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The Man Who Lied to His Laptop: What We Can Learn About Ourselves from Our Machines by [Clifford Nass, Corina Yen]
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The Man Who Lied to His Laptop: What We Can Learn About Ourselves from Our Machines Kindle Edition

4.5 out of 5 stars 36 ratings

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Editorial Reviews

From Publishers Weekly

Nass, a Stanford researcher, has the fascinating and enviable job of performing research into human interactions with technology. Question: Why did BMW receive so many complaints about its navigation system from male German drivers? Answer: German men refused to take directions from a woman (the system had a female voice). To find out if misery truly loves company, Nass paired happy and sad drivers with happy and sad virtual passengers, finding that miserable drivers preferred to be paired with miserable passengers (albeit virtual), and visa versa. The results are often intriguing, but when it comes to discussing their implications, Nass falters. His experimental anecdotes end with a "Results and Implications" appendix, and his findings often sound as banal as the platitudes he's attempting to test. The author is at his most compelling when describing technology's human failures in the marketplace, such as the demise of the despised Microsoft "Clippy," whose apparent stupidity and lack of empathy doomed him as an application (killing marketing plans to turn him into a beloved Mickey Mouse-like character). Moments like these make Nass's examination an engaging compendium of technological faux pas. (Sept.) (c)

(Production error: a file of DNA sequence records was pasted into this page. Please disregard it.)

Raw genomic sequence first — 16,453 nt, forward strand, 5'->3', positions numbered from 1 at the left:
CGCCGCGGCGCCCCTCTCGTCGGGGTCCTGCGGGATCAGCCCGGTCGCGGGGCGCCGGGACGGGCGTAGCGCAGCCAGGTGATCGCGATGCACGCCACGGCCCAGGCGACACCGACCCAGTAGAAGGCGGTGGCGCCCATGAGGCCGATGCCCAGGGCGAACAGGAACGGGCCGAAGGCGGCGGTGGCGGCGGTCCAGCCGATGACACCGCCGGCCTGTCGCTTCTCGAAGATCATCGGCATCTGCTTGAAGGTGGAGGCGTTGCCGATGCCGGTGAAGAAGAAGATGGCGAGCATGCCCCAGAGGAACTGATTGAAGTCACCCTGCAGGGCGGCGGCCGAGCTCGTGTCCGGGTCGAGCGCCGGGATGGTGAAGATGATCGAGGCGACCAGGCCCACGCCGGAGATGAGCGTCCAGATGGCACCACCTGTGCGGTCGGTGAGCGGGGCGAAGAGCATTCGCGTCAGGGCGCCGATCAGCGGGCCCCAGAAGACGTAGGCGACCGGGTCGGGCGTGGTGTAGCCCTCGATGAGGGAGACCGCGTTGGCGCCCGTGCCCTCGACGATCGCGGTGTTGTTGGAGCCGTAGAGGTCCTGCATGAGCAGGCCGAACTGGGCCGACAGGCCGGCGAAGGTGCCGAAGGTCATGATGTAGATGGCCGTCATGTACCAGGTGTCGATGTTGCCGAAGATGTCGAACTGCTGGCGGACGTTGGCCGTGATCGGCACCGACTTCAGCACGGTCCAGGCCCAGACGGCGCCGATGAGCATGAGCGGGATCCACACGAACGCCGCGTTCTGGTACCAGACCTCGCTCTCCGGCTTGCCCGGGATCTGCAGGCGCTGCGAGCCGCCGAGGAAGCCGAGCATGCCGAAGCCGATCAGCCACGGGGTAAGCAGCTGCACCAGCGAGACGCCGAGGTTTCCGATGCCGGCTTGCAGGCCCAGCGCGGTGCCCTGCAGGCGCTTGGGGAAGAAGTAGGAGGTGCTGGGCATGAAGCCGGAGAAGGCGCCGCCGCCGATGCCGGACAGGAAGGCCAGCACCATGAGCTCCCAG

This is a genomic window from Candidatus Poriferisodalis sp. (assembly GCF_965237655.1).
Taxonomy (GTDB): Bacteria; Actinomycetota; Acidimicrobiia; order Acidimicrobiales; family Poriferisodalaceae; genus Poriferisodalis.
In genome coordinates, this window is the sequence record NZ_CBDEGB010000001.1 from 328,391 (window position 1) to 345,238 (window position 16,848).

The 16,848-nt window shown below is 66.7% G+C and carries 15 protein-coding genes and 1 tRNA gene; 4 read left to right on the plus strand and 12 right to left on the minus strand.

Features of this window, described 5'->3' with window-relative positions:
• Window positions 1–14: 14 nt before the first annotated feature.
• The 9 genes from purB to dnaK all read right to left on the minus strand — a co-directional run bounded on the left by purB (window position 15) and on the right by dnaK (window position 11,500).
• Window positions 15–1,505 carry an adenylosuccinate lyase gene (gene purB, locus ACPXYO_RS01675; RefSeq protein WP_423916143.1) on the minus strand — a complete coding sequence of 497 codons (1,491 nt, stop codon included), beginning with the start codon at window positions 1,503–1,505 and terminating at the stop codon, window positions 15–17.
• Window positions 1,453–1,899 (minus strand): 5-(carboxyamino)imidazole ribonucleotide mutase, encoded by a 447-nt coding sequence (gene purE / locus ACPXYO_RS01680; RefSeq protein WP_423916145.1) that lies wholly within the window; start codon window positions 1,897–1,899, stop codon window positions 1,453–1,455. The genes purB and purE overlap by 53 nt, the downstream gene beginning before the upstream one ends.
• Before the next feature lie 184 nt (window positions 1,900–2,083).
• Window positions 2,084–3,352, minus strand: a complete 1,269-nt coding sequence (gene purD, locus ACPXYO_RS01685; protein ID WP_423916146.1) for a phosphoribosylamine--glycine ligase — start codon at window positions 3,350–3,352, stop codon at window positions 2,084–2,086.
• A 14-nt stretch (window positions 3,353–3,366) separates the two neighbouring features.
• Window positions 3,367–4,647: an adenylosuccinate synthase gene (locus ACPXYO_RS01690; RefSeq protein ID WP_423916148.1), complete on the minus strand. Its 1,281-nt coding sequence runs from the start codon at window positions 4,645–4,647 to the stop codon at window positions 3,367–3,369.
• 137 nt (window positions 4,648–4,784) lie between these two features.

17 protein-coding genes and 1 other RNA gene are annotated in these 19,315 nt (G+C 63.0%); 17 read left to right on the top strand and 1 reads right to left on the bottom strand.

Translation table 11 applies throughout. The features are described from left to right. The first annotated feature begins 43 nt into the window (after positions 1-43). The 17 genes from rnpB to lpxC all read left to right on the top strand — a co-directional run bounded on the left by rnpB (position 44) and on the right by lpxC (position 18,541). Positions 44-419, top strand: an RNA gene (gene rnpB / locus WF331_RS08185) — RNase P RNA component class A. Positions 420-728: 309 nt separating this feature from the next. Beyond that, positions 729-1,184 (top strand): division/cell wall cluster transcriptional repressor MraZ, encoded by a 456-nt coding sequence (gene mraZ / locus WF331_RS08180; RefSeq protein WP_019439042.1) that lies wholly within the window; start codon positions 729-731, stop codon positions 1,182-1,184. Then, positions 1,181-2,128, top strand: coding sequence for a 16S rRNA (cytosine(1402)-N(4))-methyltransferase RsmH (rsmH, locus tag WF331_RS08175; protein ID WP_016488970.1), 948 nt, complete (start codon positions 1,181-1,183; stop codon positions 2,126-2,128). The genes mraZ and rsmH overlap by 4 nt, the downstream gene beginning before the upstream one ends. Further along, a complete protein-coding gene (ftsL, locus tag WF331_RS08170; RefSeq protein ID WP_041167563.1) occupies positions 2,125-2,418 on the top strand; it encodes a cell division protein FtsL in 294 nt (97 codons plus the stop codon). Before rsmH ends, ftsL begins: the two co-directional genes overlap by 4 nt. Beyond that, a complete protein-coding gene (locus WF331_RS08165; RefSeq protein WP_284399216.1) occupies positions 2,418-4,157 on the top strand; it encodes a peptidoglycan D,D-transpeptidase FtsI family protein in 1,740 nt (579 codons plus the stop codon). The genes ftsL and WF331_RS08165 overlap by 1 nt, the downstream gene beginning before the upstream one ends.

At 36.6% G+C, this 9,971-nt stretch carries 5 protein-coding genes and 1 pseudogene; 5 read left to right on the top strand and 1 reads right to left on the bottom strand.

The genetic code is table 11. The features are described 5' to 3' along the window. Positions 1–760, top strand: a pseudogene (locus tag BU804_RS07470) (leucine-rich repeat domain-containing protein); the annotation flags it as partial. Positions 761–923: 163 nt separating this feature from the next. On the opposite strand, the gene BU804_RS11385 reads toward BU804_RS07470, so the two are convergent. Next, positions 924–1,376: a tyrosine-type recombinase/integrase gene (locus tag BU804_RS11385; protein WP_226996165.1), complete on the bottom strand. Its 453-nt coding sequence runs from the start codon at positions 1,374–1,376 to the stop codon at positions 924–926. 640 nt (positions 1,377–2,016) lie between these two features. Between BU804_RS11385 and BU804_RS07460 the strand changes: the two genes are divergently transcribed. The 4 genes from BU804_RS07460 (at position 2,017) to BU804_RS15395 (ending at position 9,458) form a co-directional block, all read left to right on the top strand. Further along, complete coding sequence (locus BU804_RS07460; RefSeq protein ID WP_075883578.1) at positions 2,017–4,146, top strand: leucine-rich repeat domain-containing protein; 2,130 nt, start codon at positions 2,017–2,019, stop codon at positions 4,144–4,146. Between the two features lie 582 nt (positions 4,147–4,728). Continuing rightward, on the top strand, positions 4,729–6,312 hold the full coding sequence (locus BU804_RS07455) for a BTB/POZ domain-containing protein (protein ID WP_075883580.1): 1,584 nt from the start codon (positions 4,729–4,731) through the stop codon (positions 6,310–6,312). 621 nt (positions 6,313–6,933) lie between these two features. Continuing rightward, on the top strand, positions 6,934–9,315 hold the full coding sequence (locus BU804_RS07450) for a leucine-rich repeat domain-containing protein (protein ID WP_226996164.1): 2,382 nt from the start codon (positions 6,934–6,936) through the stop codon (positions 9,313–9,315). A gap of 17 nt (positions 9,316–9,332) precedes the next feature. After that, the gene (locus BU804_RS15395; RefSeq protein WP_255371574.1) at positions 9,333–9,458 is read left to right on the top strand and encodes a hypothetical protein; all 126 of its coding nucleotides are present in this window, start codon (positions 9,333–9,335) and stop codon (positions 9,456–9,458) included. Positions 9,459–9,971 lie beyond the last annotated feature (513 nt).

Copyright © Reed Business Information, a division of Reed Elsevier Inc. All rights reserved. --This text refers to the hardcover edition.

About the Author

Clifford Nass is the Thomas M. Storke Professor at Stanford University and director of the Communication between Humans and Interactive Media (CHIMe) Lab. He is a popular designer, consultant, and keynote speaker, and is widely quoted by the media on issues such as the impact of multitasking on young minds. He lives in Silicon Valley.
--This text refers to an out of print or unavailable edition of this title.

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Reviewed in the United States on February 6, 2011
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Reviewed in the United States on September 8, 2011
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Reviewed in the United States on April 26, 2014
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Top international reviews

Maria S.
5.0 out of 5 stars A great read!
Reviewed in the United Kingdom on April 18, 2013
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Marcel
5.0 out of 5 stars Five Stars NOW
Reviewed in the United Kingdom on May 28, 2017
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JUAN DIEGO LOPEZ CARDENAS
4.0 out of 5 stars La base de las emociones humanas
Reviewed in Spain on February 15, 2018
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Robert V. L. Johnstone
4.0 out of 5 stars I have referred to this book several times in presentations ...
Reviewed in Canada on October 27, 2016
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4.0 out of 5 stars Recomendable para interesados en usabilidad
Reviewed in Spain on June 22, 2018
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